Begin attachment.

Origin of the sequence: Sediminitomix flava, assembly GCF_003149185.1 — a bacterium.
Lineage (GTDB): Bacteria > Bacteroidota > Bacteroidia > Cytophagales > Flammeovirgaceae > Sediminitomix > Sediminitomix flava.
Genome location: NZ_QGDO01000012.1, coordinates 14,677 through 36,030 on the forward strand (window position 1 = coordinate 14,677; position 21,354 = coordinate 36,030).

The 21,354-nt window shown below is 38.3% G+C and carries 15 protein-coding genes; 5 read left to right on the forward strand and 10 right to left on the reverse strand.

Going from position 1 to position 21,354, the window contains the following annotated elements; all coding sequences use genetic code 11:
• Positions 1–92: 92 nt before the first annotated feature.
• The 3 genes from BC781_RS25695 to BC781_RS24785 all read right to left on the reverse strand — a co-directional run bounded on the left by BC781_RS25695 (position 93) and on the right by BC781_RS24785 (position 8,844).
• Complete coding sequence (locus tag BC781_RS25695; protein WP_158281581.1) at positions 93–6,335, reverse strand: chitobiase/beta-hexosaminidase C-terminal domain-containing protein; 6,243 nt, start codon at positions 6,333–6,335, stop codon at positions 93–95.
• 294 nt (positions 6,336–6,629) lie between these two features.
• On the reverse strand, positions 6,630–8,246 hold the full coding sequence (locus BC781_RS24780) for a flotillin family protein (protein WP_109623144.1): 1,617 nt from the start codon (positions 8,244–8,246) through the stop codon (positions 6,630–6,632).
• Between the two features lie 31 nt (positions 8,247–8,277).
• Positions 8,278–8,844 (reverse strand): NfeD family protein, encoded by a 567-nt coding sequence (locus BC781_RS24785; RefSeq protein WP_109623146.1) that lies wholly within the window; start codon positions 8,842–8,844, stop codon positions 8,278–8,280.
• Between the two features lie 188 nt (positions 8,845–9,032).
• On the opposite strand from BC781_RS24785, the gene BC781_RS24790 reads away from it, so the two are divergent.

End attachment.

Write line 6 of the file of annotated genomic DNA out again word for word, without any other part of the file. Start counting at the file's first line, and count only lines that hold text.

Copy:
• Positions 1–92: 92 nt before the first annotated feature.